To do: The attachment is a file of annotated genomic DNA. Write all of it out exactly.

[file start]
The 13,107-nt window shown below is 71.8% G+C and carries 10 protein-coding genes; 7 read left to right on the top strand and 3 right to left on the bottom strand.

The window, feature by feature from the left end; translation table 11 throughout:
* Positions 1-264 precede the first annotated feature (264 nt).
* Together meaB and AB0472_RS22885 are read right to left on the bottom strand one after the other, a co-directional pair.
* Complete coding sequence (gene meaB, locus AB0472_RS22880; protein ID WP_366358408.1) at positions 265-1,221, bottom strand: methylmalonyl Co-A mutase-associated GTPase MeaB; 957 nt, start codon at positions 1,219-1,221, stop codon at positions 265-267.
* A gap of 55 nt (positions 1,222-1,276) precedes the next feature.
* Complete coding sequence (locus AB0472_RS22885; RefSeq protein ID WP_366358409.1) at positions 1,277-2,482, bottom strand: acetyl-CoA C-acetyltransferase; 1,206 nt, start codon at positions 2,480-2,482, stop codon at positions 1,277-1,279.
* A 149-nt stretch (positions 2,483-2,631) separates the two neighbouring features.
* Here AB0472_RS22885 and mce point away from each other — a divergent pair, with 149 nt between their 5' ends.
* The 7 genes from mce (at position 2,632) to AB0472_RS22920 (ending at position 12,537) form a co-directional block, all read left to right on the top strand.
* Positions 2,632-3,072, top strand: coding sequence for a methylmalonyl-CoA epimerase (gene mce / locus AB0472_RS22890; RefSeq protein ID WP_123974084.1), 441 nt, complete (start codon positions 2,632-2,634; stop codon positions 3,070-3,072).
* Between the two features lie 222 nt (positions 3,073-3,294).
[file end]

The 13,107-nt window shown below is 71.8% G+C and carries 10 protein-coding genes; 7 read left to right on the top strand and 3 right to left on the bottom strand.

The window, feature by feature from the left end; translation table 11 throughout:
* Positions 1-264 precede the first annotated feature (264 nt).
* Together meaB and AB0472_RS22885 are read right to left on the bottom strand one after the other, a co-directional pair.
* Complete coding sequence (gene meaB, locus AB0472_RS22880; protein ID WP_366358408.1) at positions 265-1,221, bottom strand: methylmalonyl Co-A mutase-associated GTPase MeaB; 957 nt, start codon at positions 1,219-1,221, stop codon at positions 265-267.
* A gap of 55 nt (positions 1,222-1,276) precedes the next feature.
* Complete coding sequence (locus AB0472_RS22885; RefSeq protein ID WP_366358409.1) at positions 1,277-2,482, bottom strand: acetyl-CoA C-acetyltransferase; 1,206 nt, start codon at positions 2,480-2,482, stop codon at positions 1,277-1,279.
* A 149-nt stretch (positions 2,483-2,631) separates the two neighbouring features.
* Here AB0472_RS22885 and mce point away from each other — a divergent pair, with 149 nt between their 5' ends.
* The 7 genes from mce (at position 2,632) to AB0472_RS22920 (ending at position 12,537) form a co-directional block, all read left to right on the top strand.
* Positions 2,632-3,072, top strand: coding sequence for a methylmalonyl-CoA epimerase (gene mce / locus AB0472_RS22890; RefSeq protein ID WP_123974084.1), 441 nt, complete (start codon positions 2,632-2,634; stop codon positions 3,070-3,072).
* Between the two features lie 222 nt (positions 3,073-3,294).